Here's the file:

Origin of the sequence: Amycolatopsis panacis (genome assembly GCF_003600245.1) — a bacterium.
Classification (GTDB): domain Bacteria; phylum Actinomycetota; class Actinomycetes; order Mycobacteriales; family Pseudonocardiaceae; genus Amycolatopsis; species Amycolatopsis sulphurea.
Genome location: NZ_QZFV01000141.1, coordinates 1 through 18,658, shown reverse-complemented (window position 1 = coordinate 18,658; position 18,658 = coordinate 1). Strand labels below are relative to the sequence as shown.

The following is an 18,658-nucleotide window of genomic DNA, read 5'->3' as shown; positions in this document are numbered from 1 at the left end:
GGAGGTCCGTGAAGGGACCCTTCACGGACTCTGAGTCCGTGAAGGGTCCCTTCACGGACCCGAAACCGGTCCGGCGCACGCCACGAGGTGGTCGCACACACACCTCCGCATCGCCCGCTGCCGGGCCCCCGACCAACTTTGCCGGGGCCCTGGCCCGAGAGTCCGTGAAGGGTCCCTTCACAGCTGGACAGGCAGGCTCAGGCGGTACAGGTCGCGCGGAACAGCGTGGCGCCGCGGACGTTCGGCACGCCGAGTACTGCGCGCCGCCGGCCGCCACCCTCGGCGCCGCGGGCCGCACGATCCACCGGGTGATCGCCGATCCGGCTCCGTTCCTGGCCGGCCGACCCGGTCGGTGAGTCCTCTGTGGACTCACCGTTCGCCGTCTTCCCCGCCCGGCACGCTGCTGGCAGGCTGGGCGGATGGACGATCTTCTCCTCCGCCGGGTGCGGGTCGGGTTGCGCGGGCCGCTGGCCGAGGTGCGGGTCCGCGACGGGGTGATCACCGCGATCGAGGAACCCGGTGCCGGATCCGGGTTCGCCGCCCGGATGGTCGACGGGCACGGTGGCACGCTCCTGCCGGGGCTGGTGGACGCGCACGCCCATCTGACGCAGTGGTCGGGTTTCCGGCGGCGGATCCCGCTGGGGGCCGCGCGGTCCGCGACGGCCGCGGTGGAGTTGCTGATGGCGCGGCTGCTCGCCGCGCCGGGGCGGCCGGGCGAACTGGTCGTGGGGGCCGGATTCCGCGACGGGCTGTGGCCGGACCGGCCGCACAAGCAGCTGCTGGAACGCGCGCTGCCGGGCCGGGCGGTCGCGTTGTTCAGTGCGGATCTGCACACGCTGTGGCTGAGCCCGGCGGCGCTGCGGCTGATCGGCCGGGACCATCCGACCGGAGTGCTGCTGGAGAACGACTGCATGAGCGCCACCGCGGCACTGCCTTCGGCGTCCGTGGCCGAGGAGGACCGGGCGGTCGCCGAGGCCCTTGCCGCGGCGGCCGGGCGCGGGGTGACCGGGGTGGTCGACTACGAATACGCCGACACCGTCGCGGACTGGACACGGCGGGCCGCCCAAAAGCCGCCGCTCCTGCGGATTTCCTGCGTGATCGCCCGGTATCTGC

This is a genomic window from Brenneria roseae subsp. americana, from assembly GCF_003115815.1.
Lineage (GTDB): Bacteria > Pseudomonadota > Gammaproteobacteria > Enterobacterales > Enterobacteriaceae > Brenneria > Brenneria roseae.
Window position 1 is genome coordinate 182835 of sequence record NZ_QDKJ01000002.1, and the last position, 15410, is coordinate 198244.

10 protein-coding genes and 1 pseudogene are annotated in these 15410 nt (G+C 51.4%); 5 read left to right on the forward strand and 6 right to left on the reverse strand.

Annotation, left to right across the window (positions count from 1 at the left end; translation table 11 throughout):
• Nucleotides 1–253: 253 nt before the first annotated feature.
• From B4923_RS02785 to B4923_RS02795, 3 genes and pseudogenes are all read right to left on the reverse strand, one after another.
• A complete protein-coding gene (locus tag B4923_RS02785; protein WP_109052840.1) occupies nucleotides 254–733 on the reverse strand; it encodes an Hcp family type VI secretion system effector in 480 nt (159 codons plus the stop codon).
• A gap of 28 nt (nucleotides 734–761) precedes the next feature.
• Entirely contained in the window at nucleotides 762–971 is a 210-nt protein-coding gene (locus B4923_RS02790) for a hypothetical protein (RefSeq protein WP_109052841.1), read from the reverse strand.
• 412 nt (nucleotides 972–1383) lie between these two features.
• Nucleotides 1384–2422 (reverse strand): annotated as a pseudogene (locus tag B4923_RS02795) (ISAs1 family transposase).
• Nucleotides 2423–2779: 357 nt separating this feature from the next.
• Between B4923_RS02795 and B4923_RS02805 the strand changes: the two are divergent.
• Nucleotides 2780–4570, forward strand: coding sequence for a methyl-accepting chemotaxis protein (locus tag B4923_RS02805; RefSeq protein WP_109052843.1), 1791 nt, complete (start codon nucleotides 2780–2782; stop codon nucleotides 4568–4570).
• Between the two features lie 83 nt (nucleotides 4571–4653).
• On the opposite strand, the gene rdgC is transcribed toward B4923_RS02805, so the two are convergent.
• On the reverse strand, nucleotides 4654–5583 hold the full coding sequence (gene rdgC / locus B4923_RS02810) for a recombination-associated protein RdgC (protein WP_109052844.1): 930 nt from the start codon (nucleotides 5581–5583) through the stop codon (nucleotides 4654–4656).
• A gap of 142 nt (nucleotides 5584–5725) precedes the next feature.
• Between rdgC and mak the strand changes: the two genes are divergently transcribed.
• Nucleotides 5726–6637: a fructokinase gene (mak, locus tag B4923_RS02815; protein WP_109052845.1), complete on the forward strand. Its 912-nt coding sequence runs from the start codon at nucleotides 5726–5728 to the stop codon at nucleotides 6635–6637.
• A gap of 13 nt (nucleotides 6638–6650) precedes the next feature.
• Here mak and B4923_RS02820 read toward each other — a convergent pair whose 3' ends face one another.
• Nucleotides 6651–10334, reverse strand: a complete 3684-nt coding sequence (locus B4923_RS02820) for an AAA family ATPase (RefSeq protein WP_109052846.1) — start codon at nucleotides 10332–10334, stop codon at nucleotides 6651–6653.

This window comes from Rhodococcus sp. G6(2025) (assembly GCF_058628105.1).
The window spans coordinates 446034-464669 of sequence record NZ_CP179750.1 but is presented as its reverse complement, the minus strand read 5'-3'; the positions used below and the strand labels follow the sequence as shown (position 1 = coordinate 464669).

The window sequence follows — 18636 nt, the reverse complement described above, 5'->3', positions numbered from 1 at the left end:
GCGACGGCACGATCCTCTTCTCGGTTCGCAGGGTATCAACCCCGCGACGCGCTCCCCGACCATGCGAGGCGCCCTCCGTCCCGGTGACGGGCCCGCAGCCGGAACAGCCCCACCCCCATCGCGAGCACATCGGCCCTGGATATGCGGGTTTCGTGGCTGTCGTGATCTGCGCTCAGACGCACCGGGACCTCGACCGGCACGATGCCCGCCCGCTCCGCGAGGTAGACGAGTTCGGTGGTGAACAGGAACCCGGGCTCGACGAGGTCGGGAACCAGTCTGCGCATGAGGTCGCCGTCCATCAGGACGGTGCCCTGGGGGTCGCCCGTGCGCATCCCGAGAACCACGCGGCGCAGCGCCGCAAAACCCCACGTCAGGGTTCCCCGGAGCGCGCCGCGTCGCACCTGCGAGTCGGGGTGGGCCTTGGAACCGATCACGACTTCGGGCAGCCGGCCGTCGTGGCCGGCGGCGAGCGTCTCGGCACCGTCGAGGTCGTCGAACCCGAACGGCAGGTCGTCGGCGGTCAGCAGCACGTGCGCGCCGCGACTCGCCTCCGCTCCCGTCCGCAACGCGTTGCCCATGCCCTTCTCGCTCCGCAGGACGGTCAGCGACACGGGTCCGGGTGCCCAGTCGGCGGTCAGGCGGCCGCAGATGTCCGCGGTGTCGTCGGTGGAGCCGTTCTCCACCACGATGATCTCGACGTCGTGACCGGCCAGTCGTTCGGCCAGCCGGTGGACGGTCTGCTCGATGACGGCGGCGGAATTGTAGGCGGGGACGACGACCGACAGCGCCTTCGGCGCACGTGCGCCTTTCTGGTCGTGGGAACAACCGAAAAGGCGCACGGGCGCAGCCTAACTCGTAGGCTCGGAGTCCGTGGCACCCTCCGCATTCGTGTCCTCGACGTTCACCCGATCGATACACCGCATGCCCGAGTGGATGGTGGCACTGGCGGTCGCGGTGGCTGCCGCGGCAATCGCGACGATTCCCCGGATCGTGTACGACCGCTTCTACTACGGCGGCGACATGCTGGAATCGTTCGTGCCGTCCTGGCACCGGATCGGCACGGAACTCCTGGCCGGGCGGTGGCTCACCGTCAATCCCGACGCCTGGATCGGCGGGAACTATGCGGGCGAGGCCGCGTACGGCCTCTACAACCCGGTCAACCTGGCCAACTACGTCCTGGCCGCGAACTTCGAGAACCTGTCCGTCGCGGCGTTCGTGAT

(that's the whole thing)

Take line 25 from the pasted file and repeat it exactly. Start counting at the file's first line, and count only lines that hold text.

• Between rdgC and mak the strand changes: the two genes are divergently transcribed.